This setup improved my fuel trims tremendously. Previously, with a 3" intake I had very high positive trims (+30% in some areas). High enough that I had error codes for lean conditions and MAF sensor errors. I had resorted to using a 2.75" intake to compensate. With Marc's intake and ECU I am now down to having trims of around +5%, exactly like they should be. I went back to the same dyno that I had used previously, and with just the intake and ECU gained 5hp and about 12ft-lb of torque! It's possible some of that was day to day variations, but not a bad gain none the less. It also runs considerably leaner at full throttle / high RPM (about 12.2:1 compared to stock at about 11.2:1), which not only helps power but should improve fuel economy a little at the track. The new curve does show a dip right around peak power and would likely have shown an even bigger gain without that dip, but we aren't done here!
There are, as far as I have been able to find, three main styles of intake manifolds that Toyota has used on the 2GR in various years and models. This doesn't even count the additional variations found on the direct injection versions and other variations of the motor. There wasn't any data out there on if the different manifolds had any difference in performance potential, so I decided to buy them all on eBay and test them! The three styles are shown in the chart below, along with some of the part numbers and applications that they can be found in.
My Rav4 motor came with manifold #1, and that is the manifolds used in the dyno graphs above. In the same dyno session where I tested the new intake, I also brought along manifolds #2 and #3 to test. First, I swapped from #1 to #2.
Not bad, a gain of 4hp and it all but eliminated the dip at high RPM. For a manifold that can be purchased on eBay for 50-75 bucks, not bad at all.
Next I swapped to manifold #3. These results were a bit less impressive.
The green curve is manifold #2, while the yellow, blue, and brown curves are three consecutive pulls with manifold #3. All showed an improvement in low end torque, then a big torque dip in the mid-range. The first two recovered from this dip to produce similar peak power, while the third pull did not. My suspicion is that there are two things going on. One is that this manifold was more optimized for low end torque, at the expense of other areas, and two is that something about the ECU tune isn't working with this manifold. Another MR2 owner with a 2GR independently did this same test shortly after I did, with similar results.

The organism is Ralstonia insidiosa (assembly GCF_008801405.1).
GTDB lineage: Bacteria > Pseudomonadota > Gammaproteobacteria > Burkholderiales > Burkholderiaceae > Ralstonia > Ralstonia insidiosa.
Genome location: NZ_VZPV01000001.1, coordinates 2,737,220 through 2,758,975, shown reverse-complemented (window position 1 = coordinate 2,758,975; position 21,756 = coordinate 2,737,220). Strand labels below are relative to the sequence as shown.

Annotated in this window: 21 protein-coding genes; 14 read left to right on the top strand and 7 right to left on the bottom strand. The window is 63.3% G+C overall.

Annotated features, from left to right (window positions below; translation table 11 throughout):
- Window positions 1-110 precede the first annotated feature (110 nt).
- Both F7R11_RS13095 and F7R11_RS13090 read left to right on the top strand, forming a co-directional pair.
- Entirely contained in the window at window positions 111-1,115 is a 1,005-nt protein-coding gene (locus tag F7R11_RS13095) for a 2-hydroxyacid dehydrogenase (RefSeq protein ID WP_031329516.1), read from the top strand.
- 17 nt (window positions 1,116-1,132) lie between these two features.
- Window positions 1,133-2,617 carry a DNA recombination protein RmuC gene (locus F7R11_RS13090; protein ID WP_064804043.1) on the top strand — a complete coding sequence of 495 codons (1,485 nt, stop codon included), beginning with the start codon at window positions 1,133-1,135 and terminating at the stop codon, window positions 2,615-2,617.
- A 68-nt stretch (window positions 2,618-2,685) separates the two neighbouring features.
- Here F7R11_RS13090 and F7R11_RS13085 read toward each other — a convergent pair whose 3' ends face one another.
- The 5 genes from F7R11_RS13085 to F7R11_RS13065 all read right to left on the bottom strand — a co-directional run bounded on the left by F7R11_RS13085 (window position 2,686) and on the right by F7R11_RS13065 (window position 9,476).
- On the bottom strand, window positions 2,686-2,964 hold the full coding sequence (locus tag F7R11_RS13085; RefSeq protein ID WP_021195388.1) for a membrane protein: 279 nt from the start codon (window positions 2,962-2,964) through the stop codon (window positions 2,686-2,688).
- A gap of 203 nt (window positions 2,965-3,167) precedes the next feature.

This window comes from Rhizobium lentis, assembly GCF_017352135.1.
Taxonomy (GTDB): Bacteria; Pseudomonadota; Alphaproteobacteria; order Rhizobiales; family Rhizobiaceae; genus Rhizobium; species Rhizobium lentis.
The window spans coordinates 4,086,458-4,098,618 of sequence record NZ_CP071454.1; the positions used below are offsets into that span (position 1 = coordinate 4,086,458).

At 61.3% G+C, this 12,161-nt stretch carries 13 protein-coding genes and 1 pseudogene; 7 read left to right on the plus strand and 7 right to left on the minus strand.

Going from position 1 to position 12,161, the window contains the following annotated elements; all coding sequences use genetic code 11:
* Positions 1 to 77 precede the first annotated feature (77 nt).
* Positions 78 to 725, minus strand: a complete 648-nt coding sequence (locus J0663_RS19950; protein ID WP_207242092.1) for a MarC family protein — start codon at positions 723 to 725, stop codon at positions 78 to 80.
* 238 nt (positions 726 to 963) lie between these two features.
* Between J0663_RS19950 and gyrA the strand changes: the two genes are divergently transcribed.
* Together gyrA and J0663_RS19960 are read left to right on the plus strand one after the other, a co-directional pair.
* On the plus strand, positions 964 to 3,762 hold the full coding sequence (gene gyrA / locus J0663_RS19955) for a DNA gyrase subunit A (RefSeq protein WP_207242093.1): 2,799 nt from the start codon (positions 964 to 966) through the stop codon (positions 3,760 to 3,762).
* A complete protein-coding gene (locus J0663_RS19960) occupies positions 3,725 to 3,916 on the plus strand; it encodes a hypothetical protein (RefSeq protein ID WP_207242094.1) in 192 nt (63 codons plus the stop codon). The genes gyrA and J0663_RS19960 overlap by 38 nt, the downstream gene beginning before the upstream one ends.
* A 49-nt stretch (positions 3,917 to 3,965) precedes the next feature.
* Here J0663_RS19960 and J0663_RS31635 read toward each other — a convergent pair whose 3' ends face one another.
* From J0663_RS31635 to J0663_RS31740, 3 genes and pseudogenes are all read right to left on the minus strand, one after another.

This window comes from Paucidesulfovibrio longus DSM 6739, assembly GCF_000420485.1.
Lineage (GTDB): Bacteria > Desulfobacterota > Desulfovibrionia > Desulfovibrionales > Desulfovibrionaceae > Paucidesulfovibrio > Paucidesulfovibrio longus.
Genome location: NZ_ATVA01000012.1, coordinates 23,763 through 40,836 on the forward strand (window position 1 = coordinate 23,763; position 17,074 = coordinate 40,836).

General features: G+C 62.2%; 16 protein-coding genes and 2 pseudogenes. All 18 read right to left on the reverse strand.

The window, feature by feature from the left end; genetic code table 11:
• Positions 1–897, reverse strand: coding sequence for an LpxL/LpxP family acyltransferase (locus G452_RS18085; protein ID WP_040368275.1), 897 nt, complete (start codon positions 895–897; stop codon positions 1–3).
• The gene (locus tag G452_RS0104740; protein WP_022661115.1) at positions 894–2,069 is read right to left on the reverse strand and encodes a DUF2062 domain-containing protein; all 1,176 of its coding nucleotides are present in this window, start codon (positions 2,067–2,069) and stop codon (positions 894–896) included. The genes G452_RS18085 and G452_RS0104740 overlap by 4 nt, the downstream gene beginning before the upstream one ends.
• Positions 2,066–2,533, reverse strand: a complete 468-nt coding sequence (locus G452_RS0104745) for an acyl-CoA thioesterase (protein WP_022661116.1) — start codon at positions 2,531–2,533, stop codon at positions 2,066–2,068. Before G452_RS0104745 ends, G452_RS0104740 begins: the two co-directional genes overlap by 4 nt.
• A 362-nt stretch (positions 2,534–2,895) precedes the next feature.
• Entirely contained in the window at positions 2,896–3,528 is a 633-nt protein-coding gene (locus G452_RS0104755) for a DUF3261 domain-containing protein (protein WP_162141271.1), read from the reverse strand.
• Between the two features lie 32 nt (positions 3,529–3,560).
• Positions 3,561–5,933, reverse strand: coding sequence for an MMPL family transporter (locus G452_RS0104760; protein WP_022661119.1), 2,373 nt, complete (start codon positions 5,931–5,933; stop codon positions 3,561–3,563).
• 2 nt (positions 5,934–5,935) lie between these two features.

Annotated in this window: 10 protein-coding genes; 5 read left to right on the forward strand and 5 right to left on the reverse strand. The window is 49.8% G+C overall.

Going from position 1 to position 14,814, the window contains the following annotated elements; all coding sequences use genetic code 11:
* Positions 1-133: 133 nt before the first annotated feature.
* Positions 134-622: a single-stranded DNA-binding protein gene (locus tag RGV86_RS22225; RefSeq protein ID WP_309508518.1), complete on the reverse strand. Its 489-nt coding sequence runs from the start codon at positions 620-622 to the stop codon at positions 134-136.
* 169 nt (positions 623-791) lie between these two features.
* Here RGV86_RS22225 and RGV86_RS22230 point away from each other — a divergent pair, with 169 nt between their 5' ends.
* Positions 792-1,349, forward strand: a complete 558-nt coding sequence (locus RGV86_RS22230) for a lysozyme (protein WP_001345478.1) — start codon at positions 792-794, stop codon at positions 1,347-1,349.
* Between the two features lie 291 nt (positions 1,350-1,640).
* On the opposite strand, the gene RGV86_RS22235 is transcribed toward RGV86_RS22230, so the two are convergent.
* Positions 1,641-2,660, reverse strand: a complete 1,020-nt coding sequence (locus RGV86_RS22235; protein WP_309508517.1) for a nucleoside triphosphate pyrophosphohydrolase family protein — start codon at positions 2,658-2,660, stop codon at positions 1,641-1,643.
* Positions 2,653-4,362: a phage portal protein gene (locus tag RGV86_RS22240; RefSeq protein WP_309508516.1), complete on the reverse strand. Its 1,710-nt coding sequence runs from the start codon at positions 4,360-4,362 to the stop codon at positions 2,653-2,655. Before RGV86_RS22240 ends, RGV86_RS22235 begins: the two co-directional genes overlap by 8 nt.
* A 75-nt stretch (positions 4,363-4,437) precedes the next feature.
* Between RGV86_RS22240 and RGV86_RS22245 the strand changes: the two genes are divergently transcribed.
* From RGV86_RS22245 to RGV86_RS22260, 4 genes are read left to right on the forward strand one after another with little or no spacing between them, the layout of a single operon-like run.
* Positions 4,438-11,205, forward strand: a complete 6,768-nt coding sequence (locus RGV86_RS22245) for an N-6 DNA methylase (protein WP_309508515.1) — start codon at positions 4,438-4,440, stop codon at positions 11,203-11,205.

In addition to the power problems with manifold #3, it has another problem. Physically, it is HUGE compared to the other two, causing my custom built strut bar to not fit. It is also much more rare on eBay, making it most costly. Bottom line, if you have manifold #3 (found primarily on the Sienna and RX350 motors), you may want to consider swapping it to manifold #2.
Larger Throttle Body
As mentioned previously, Toyota rated the 2GR at 269hp. They chose to put a 70mm throttle body on it. Compare that to the 5.7L 3UR-FE V8 that they put in the Tundra and other large SUV's, which they rate at 381hp, and chose to put a 76mm throttle body on. Given my estimated crank horsepower at this point of ~350hp, I am much closer to that 381 number than to the original 269 number. With that in mind, I was hoping that installing the larger throttle body from the 3UR would be worth a few hp.